Vacuum Tubes and a Naval Destroyer
Thrift Store Find Solves Criticism Mission
By Jack Ward
I was a Naval Fire Control Technician aboard the naval destroyer USS Turner nearly 60 years ago. That doesn't mean that I fought fires. My team and I were responsible for operating and maintaining the equipment that aimed the ship's guns. My story is about the GFCS (Gun Fire Control System) and its 600 vacuum tubes. One of the cathode ray tubes (CRT) for the GFCS displayed a sweep that had a step in it.
The step was supposed to be in the center of the screen, but ours was located to the far right. It was completely cosmetic. The equipment worked just fine no matter where the step was located, but whenever a representative from the manufacturer came to inspect it, we were criticized.
We finally traced the problem to a 6H6 vacuum tube. There were no transistors back then, the closest thing we had were some solid state diodes. As with many tubes, there were various versions—for instance, a 6H6 might be glass or metal and could be short or tall. Under most circumstances these tubes were interchangeable, except as we discovered, one specific type placed the step in the ideal center position and another type moved the step far right.
Once we figured this out, it was just a matter of getting the right tube, but unfortunately it was no longer available from the ship's store. Since government purchasing decided that there was no need for this specific tube type, it would seem that we had reached a dead-end. We saw it as our mission to avoid criticism though, and we were eager to correct the only discrepancy the factory representative could find.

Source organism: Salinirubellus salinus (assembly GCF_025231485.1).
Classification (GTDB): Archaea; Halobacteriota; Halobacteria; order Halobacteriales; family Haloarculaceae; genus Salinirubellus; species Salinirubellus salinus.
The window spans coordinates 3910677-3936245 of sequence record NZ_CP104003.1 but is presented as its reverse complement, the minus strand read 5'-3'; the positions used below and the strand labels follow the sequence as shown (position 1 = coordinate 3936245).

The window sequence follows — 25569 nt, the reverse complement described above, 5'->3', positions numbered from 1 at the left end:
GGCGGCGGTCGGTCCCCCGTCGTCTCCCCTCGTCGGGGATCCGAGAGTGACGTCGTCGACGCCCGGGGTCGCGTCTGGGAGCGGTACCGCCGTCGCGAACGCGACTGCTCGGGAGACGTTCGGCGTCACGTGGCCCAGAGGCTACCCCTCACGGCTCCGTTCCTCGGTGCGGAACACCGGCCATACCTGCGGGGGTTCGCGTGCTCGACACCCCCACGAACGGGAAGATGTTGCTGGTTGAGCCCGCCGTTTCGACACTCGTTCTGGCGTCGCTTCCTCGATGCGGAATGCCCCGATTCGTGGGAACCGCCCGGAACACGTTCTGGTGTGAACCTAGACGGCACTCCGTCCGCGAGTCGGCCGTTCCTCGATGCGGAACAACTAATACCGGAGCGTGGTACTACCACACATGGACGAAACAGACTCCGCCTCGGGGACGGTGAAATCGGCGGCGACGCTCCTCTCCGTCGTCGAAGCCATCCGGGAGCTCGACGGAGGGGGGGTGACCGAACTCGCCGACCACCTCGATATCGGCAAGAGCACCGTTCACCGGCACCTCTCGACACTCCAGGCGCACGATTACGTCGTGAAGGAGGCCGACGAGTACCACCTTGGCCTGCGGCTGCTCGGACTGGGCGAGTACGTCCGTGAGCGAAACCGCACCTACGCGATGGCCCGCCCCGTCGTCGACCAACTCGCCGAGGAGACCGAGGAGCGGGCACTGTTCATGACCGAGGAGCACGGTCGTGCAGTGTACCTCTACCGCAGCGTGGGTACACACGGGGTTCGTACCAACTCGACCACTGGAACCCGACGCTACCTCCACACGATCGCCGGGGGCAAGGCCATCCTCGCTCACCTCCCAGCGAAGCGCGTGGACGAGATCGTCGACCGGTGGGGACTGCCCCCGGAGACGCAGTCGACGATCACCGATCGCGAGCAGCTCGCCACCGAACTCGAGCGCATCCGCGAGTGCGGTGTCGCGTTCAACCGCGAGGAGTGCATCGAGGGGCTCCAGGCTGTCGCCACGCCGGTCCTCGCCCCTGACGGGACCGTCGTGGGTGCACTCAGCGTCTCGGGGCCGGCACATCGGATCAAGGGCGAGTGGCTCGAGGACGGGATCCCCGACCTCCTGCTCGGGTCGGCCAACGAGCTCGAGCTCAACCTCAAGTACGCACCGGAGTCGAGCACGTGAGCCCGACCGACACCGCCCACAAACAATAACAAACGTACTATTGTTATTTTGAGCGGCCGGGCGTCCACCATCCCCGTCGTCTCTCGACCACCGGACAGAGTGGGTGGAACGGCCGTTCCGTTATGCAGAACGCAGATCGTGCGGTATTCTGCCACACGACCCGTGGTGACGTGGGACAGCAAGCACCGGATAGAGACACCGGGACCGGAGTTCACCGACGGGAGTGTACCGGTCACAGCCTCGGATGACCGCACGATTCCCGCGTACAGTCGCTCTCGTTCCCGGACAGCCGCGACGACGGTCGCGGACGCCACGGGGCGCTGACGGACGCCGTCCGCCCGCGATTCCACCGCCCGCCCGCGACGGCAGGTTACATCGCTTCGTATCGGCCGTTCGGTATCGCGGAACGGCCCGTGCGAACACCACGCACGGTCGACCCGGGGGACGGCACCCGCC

Then it hit me one day while I was moseying down Thames Street in the ship's home port of Newport, Rhode Island. I discovered a little thrift shop owned by a really nice old fellow. He collected old TVs and radios and tried to either repair them or salvage their parts. He had accumulated tube boxes and after re-labeling, he filled them with used tubes that read "good" on his tube tester. I aimed my sights on one box and began my hunt for the exact 6H6 tube we needed to get the proper display.
Eureka! I found not one, but two tubes that fit the bill, and I was even able to buy them with my meager pay. They worked perfectly and for the rest of my tour of duty we received excellent reports from the factory representative.
That's right, there's a million dollar Gun Fire Control System ready to fight a war that's operating with a used vacuum tube removed from a Newport resident's discarded TV! The moral of the story—I guess we never really know where our old parts end up.
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Jack Ward was the Director of Instructional Media Services and retired from Bowling Green (Ohio) State University as Associate Professor Emeritus. His hobbies include Ham Radio (K9ZQJ), computer graphics, creating brochures and stitching together multiple photos to print 44 inch long panoramic photos.